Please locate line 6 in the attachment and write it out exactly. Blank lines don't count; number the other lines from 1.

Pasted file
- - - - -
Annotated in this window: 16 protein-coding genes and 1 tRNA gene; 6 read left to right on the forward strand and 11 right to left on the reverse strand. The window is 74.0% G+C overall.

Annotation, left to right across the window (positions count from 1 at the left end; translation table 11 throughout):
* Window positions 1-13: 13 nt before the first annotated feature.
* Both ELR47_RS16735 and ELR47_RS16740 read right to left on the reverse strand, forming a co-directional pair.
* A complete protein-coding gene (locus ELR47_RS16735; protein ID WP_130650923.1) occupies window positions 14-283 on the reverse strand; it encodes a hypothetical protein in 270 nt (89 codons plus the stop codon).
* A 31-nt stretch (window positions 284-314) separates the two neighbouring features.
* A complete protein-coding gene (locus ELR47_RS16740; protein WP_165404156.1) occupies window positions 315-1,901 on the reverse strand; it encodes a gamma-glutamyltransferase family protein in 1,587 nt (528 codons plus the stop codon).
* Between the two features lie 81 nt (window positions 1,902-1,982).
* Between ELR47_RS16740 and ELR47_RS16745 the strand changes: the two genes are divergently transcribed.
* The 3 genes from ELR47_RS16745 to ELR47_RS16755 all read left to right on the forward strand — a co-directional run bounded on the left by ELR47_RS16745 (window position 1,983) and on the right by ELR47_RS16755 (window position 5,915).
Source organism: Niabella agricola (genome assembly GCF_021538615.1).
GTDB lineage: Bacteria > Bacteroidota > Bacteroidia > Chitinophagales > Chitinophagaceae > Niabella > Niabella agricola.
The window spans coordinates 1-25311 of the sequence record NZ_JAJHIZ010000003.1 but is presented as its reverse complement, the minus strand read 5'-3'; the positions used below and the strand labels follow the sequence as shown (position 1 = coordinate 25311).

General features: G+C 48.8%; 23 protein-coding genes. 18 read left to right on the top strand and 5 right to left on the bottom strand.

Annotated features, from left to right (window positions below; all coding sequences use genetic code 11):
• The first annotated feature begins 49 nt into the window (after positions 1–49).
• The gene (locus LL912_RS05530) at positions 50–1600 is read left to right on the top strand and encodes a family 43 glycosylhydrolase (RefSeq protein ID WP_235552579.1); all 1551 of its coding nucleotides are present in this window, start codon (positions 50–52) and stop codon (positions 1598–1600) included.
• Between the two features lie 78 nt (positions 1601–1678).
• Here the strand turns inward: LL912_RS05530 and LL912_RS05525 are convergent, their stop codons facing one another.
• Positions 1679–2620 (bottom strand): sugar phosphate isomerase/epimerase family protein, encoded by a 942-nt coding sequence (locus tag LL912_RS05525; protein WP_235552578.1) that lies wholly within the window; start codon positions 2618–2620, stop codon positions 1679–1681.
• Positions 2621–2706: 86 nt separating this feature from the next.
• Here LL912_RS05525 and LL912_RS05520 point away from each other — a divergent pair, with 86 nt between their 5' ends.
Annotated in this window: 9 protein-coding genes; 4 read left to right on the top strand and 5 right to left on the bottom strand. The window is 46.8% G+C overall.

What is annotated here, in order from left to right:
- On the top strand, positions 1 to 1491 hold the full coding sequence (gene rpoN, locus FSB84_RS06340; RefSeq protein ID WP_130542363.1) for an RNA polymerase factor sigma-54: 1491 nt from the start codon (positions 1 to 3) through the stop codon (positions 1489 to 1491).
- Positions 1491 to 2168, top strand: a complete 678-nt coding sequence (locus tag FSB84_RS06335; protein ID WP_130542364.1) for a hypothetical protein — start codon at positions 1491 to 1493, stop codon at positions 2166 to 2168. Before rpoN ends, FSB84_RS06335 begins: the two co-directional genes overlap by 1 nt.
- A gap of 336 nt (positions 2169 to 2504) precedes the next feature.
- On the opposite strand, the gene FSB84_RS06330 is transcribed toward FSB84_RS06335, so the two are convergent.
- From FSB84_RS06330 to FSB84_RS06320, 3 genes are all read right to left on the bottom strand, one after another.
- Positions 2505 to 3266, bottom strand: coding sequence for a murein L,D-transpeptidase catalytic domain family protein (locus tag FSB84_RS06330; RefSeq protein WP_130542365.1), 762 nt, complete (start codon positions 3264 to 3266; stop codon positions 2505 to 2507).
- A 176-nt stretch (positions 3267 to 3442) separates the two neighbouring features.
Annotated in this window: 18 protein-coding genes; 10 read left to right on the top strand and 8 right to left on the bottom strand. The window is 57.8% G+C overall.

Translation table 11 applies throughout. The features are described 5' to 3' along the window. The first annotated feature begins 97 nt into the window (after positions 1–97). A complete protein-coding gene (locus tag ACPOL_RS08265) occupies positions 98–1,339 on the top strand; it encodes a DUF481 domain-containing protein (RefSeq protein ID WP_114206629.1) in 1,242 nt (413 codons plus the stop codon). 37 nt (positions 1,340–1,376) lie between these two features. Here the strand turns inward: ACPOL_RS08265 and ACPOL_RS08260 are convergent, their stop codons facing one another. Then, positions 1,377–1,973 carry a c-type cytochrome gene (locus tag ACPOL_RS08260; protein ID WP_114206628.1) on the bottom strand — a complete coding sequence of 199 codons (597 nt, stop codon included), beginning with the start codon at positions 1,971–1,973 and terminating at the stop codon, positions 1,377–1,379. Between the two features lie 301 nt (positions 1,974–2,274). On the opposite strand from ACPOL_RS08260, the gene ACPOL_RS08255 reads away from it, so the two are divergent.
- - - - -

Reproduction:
* A 31-nt stretch (window positions 284-314) separates the two neighbouring features.